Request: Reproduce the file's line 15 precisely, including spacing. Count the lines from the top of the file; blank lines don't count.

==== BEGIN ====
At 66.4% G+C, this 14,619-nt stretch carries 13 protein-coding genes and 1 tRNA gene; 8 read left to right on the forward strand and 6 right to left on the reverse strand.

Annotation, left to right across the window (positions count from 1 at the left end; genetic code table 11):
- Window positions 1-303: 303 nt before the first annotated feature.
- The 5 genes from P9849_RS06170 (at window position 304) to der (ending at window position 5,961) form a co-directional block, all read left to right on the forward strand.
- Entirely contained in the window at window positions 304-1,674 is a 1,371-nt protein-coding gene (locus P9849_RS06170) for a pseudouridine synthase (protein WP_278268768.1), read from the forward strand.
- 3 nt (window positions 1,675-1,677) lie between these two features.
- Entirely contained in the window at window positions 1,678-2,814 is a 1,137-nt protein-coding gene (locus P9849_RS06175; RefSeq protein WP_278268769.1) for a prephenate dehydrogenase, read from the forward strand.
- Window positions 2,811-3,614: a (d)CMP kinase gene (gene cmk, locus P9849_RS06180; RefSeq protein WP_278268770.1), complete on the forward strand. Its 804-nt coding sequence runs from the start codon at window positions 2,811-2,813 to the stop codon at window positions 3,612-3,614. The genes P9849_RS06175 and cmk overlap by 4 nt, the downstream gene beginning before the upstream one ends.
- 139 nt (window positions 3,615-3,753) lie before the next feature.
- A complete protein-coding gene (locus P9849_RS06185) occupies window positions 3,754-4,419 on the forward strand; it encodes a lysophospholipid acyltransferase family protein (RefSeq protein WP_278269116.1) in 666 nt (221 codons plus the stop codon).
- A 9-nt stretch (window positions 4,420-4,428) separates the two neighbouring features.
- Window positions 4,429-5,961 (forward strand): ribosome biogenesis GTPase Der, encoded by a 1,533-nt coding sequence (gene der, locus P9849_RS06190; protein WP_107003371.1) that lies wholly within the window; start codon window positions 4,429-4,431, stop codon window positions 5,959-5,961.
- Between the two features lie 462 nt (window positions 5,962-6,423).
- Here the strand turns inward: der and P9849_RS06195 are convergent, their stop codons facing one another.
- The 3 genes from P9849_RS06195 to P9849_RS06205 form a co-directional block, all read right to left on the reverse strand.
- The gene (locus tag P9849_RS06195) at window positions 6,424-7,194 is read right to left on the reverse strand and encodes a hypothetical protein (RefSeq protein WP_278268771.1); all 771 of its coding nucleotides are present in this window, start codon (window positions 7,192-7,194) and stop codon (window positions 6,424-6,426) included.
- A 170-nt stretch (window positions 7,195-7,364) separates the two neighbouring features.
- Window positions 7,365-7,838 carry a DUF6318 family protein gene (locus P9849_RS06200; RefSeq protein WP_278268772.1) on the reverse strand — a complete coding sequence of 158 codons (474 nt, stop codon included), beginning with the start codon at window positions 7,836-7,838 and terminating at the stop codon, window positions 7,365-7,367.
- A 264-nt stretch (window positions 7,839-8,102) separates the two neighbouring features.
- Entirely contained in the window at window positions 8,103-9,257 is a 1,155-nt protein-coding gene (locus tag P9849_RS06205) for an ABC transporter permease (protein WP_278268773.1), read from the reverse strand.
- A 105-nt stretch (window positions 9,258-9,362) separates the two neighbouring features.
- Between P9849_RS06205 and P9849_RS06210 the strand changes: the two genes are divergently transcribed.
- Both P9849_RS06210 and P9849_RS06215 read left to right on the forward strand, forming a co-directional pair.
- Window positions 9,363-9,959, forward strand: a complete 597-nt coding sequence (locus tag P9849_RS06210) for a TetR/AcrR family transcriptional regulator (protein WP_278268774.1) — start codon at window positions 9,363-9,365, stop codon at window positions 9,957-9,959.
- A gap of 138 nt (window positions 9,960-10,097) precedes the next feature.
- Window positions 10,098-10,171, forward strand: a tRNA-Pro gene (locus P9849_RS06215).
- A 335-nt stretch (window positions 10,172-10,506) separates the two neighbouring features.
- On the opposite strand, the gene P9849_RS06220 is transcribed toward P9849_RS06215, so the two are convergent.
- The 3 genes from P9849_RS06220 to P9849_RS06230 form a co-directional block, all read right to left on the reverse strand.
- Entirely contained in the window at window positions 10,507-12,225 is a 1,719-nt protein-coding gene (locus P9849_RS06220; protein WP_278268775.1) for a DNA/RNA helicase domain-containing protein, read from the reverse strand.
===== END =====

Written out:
- The 3 genes from P9849_RS06195 to P9849_RS06205 form a co-directional block, all read right to left on the reverse strand.